{¶7} Kaplan demanded reimbursement from Grizzly. Grizzly filed a claim with Westchester, who denied coverage on June 6, 2013. Several months prior to the accident, Grizzly had purchased the truck involved in the accident to replace the truck listed on the Schedule. Grizzly advised Kunkel, who contacted Progressive, but failed to notify Westchester. As a result, the truck was excluded from coverage.

         {¶8} Kaplan filed suit against Grizzly and Westchester on May 8, 2014, alleging breach of contract by Grizzly, and equitable subrogation as to Westchester. Based on Westchester's status as insurer, its direct involvement with the cargo owner in determining the loss value, and subsequent refusal to pay the claim, Kaplan declared entitlement as a successor, or subrogor, to Grizzly under the Policy.

         {¶9} On December 4, 2014, default judgment was granted against Grizzly for $105, 824.40, plus attorney fees of $8, 060.25, statutory interest from the date of judgment and costs. On February 19, 2015, Kaplan filed a "supplemental complaint" against Westchester pursuant to R.C. 3929.06(A)(2), which provides that a judgment creditor of an insured, who has not received payment within 30 days of the judgment, may file a supplemental complaint against the insurer to obtain payment of the judgment amount.

         {¶10} On July 31, 2015, Kaplan filed an amended supplemental complaint adding Kunkel as a party, and a negligence claim against Westchester and Kunkel regarding Kunkel's failure to advise Westchester of the change of vehicles under the policy. Kaplan subsequently dismissed Kunkel pursuant to Civ.R. 41(A).

          {¶11} Westchester filed for summary judgment on September 14, 2015. In addition to reliance on the Policy and related documents, Westchester argued that, based on the terms of a producer agreement between Westchester and Westrope, and case law interpreting R.C. 3929.27, [1] Westrope did not act as Westchester's agent.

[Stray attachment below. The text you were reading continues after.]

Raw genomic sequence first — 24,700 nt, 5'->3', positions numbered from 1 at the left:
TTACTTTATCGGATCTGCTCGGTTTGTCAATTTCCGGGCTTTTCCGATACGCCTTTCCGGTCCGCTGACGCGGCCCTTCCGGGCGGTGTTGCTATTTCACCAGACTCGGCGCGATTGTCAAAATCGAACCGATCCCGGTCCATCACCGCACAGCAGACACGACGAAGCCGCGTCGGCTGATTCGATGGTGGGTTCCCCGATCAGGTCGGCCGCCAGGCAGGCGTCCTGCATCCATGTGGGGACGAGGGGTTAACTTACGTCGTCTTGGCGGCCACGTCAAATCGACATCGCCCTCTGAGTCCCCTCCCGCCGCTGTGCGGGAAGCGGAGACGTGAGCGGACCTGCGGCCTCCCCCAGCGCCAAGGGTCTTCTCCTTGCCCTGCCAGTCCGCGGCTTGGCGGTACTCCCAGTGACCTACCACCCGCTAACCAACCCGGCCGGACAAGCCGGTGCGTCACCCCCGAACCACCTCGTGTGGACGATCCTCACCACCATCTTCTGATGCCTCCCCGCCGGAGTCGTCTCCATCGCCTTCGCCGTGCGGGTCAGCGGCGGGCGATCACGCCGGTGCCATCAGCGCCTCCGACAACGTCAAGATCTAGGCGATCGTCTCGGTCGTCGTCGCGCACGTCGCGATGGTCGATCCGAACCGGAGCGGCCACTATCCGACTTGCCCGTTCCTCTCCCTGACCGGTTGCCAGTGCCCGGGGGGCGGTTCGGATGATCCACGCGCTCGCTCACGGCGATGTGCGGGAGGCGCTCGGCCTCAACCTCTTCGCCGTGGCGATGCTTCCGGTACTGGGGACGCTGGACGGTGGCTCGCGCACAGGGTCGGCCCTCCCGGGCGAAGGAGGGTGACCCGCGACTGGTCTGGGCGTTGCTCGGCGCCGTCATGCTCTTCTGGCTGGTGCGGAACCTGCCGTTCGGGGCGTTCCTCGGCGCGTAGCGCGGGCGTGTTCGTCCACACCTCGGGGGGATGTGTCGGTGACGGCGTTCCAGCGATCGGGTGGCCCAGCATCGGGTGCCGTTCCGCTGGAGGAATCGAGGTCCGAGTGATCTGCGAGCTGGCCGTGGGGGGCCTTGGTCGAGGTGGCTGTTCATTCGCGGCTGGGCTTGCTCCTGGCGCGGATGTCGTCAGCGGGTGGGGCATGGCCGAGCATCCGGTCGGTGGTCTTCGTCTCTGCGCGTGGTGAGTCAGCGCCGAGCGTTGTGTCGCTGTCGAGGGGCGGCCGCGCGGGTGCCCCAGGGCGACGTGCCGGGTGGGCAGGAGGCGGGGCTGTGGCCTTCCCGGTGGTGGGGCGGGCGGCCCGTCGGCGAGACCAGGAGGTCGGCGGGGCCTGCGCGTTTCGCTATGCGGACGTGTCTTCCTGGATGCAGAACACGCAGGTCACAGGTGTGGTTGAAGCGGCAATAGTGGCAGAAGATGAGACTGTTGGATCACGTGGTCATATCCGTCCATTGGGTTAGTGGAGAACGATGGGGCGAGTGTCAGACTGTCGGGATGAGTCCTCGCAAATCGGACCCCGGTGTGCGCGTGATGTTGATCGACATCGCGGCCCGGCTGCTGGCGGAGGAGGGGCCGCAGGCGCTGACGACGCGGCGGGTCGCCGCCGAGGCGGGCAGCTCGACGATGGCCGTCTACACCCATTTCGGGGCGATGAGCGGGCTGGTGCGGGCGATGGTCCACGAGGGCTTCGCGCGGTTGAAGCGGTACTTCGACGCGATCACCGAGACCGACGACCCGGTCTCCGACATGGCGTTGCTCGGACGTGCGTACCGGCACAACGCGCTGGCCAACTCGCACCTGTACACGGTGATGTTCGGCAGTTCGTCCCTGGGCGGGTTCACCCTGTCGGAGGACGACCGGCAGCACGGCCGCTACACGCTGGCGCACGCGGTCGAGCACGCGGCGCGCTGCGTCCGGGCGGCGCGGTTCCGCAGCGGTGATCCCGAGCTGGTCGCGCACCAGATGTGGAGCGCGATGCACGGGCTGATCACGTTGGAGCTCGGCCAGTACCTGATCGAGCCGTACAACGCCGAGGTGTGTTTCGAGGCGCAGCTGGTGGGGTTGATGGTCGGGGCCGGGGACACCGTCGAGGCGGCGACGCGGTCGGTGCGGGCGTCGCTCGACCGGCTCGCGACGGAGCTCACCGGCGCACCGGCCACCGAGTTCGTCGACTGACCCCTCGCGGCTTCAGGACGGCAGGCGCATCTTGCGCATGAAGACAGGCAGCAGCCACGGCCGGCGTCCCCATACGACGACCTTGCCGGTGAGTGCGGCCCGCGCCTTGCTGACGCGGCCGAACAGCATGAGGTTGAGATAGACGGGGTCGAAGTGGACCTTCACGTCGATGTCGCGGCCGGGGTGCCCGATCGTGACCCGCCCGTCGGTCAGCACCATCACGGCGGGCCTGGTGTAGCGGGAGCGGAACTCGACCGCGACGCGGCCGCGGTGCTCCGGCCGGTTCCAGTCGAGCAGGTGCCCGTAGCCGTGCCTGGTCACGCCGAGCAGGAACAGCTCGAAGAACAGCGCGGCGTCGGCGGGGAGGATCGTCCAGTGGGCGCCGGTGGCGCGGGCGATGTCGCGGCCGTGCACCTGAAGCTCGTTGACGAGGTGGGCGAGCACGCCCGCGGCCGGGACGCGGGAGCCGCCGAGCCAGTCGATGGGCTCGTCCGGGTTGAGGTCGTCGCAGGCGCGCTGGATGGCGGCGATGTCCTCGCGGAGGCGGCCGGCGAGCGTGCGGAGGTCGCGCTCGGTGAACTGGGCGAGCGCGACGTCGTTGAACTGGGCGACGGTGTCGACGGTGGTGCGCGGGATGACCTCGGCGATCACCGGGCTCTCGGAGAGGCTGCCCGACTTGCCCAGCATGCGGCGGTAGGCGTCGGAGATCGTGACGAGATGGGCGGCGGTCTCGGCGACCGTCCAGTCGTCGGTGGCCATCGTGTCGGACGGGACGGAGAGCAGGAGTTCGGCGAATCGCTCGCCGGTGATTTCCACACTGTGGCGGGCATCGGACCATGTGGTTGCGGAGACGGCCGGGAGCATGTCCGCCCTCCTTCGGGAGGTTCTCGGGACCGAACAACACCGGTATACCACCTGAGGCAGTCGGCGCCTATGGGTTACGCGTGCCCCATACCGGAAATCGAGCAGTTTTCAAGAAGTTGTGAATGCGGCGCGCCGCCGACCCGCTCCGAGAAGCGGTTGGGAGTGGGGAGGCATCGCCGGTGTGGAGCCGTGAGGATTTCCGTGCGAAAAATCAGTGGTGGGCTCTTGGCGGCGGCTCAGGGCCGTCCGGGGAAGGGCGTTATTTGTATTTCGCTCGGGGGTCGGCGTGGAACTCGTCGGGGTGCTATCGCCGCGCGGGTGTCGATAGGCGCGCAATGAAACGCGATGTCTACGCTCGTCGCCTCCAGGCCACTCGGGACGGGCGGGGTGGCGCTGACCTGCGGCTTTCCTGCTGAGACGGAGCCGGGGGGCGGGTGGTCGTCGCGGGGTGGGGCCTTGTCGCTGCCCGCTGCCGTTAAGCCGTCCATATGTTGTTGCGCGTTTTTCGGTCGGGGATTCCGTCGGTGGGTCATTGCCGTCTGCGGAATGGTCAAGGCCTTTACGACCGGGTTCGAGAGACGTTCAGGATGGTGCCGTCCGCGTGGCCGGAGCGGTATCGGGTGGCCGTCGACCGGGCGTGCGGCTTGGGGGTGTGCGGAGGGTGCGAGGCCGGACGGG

{¶12} Kaplan filed a cross-motion for summary judgment on November 25, 2015. The trial court granted summary judgment for Westchester stating:

There is no factual dispute that both Grizzly and its insurance broker, Kunkel, failed to timely notify Westchester or its alleged agent, Westrope, of Grizzly's newly acquired vehicle within the applicable period stated in the policy. Even assuming that Westrope had authority as an agent of Westchester to bind Westchester to the terms of the Westrope letter, no reasonable mind could conclude that the Westrope letter altered the terms of the policy between Westchester and Grizzly, such that Grizzly could update its policy with Westchester simply by informing Kunkel of a change in vehicles.
Because the 2000 Mack Truck was not covered under the policy for the 03/26/2013 accident, Westchester did not breach an obligation to pay Grizzly under the policy. Therefore, judgment is rendered in favor of defendant Westchester Fire Insurance Company and against plaintiff Kaplan Trucking Company.

         {¶13} This appeal ensued.

         II. ASSIGNMENT OF ERRORS

         {¶14} Kaplan offers the following five assignments of error in support of its argument that the trial court erred in granting summary judgment for Westchester:

I. The trial court erred as a matter of law in failing to construe the facts presented by plaintiff in opposition to Westchester's motion for summary judgment in favor of plaintiff.
II. The trial court erred as a matter of law in failing to find that reasonable minds could find that Westrope was the agent of Westchester when Westrope communicated with Grizzly about the Policy.
III. The trial court erred as a matter of law when it concluded that Westrope's communications with Grizzly altered the terms of the Policy.
IV. The trial court erred as a matter of law in failing to apply principles of estoppel to facts showing that Westchester caused Grizzly to direct notice of a change in vehicle to Kunkel.
V. The trial court erred as a matter of law when it found that Grizzly's notice to Kunkel was insufficient to bind Westchester.

         III. ...